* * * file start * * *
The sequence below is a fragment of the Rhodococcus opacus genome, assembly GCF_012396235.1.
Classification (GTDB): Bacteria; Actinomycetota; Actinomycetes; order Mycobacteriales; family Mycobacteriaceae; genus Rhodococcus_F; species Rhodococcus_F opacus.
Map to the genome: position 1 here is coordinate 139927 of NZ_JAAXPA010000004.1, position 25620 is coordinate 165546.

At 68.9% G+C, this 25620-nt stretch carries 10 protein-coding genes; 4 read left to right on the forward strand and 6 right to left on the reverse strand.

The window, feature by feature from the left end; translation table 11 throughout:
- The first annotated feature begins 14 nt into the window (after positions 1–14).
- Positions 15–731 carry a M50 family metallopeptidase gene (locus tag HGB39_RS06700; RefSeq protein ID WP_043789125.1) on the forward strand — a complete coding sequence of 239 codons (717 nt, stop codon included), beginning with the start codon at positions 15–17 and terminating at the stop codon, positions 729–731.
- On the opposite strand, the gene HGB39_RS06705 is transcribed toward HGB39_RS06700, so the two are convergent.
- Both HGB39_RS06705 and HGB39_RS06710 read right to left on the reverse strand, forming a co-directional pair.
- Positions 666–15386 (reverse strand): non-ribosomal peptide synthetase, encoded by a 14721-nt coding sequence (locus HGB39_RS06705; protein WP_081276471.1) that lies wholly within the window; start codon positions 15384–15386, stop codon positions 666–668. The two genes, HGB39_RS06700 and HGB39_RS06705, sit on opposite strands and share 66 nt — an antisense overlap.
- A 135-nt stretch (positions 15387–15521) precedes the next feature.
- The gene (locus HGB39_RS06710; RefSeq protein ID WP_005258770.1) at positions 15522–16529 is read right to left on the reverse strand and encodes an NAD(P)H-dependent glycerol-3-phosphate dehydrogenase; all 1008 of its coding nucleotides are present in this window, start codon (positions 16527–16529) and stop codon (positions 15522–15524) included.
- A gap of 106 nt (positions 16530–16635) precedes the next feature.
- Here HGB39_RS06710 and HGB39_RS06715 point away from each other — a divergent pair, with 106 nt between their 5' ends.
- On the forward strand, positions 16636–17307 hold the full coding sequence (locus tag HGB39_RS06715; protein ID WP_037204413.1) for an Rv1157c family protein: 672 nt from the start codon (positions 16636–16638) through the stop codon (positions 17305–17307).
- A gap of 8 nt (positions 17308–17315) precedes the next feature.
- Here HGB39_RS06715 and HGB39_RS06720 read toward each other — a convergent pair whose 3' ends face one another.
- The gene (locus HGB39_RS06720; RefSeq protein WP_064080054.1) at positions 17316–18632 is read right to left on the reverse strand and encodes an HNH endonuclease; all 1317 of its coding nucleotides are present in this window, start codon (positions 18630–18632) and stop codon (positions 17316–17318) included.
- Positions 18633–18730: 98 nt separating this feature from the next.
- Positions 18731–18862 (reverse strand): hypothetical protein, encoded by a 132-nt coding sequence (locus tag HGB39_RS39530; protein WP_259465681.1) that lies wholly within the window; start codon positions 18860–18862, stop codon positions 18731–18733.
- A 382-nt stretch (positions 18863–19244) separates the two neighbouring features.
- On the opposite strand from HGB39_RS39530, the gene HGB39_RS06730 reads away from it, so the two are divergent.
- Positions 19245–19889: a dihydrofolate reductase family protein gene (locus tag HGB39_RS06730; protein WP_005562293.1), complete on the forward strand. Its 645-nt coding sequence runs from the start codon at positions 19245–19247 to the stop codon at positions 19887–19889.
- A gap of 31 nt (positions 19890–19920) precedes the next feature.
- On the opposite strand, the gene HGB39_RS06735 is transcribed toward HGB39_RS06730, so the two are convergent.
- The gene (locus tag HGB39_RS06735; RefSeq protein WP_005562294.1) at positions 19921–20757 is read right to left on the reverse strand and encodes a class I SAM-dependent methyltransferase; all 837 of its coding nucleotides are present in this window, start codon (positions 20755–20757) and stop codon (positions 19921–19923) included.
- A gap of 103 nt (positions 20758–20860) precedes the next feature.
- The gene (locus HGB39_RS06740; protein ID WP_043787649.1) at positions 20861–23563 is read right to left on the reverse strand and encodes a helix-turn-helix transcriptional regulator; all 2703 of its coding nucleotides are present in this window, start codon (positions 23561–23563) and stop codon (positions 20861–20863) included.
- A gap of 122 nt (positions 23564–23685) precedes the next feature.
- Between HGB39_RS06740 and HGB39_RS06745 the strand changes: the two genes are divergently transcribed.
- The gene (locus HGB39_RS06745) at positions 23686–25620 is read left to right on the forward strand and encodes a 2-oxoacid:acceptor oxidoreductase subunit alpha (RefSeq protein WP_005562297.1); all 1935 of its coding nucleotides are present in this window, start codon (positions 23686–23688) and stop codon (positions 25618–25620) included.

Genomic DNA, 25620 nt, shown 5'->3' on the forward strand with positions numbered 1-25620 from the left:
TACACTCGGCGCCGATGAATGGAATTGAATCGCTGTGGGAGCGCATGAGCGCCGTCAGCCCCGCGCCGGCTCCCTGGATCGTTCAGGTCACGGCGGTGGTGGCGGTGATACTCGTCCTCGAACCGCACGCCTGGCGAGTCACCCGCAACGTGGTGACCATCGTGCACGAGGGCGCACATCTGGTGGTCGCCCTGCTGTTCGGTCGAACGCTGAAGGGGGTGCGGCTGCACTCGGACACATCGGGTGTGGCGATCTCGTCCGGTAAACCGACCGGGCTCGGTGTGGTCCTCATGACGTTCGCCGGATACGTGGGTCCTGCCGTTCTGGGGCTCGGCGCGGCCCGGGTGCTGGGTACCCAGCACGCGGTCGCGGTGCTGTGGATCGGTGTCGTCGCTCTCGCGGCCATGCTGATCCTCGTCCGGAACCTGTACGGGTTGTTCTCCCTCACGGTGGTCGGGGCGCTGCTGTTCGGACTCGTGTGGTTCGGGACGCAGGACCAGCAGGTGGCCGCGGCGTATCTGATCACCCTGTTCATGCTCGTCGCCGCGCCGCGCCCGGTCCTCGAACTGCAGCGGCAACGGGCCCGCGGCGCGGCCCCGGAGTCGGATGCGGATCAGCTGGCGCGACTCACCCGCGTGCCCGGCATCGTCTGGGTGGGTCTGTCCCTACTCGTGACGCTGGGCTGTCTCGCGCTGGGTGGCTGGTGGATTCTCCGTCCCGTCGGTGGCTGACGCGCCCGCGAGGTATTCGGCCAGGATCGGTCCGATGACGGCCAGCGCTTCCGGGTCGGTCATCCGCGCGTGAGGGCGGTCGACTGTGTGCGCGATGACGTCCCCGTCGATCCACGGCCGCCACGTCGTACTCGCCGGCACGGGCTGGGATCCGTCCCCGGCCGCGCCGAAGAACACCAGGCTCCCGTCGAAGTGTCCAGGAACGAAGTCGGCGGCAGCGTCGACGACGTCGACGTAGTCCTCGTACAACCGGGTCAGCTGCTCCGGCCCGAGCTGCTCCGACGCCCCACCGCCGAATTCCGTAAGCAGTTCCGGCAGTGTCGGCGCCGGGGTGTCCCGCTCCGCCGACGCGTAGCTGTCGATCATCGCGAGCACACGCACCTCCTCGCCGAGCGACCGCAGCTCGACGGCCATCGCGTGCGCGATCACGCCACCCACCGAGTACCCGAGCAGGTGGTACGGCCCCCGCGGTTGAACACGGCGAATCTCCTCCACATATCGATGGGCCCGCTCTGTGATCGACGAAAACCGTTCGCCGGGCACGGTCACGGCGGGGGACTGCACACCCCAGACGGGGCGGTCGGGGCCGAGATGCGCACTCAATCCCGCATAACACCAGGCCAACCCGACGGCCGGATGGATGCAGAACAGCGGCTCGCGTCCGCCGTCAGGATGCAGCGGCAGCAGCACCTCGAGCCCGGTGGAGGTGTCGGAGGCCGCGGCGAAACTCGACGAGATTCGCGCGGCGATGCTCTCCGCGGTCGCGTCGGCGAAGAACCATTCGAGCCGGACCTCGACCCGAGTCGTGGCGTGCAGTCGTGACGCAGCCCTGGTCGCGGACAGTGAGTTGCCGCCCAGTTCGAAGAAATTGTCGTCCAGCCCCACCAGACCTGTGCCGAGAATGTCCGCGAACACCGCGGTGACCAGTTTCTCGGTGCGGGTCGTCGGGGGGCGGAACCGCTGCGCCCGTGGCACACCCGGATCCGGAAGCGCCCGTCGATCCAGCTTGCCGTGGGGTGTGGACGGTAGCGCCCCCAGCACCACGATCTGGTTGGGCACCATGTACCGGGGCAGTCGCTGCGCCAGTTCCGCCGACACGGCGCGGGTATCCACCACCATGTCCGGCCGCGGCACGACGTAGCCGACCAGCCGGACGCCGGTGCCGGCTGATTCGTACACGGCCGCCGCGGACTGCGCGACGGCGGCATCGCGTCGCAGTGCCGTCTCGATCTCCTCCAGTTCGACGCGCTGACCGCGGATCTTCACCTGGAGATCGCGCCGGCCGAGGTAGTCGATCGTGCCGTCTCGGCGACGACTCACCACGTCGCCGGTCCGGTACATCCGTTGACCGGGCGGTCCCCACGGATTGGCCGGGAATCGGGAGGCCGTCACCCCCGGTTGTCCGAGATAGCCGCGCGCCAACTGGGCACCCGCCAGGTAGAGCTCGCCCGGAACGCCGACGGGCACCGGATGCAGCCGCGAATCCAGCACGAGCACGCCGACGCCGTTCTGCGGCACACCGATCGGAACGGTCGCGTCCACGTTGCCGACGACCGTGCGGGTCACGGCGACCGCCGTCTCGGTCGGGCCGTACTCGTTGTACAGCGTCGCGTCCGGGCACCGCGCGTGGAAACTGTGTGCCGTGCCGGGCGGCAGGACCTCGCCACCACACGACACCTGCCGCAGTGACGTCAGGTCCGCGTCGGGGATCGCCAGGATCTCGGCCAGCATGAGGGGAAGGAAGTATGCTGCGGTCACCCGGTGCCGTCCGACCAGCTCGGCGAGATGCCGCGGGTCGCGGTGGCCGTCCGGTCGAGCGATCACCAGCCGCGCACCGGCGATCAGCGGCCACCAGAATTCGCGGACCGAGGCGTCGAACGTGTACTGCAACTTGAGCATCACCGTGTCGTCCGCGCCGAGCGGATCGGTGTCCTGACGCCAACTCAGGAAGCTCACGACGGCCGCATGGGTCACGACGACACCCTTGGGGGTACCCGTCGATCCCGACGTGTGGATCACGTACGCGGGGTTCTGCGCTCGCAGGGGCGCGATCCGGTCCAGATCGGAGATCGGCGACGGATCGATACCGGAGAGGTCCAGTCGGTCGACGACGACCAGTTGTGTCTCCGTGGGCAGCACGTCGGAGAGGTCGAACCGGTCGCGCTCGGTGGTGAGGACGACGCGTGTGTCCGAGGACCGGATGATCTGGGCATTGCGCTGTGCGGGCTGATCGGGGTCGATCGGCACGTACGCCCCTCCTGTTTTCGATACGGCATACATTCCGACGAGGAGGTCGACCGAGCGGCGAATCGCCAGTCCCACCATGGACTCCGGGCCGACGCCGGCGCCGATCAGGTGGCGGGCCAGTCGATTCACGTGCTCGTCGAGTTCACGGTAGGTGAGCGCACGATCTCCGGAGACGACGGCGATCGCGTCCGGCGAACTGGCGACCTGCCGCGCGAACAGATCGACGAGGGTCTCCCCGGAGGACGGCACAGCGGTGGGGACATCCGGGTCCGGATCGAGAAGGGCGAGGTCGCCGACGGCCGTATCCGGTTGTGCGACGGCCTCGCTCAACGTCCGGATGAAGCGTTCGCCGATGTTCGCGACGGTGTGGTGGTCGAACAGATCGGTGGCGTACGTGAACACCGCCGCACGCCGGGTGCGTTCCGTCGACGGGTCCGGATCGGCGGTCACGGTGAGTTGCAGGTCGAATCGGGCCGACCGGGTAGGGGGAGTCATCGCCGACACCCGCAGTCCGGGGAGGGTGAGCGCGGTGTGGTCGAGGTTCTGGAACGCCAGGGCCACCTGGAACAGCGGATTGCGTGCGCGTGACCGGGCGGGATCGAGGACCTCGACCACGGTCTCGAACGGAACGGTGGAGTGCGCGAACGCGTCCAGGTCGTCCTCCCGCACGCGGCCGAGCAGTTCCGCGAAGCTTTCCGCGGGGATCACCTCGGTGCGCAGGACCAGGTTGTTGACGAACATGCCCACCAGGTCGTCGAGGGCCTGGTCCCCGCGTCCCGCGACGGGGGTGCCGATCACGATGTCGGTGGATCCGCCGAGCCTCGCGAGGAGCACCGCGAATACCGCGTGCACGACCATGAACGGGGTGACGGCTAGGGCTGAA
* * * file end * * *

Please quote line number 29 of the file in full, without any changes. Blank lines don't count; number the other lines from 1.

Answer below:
- A gap of 122 nt (positions 23564–23685) precedes the next feature.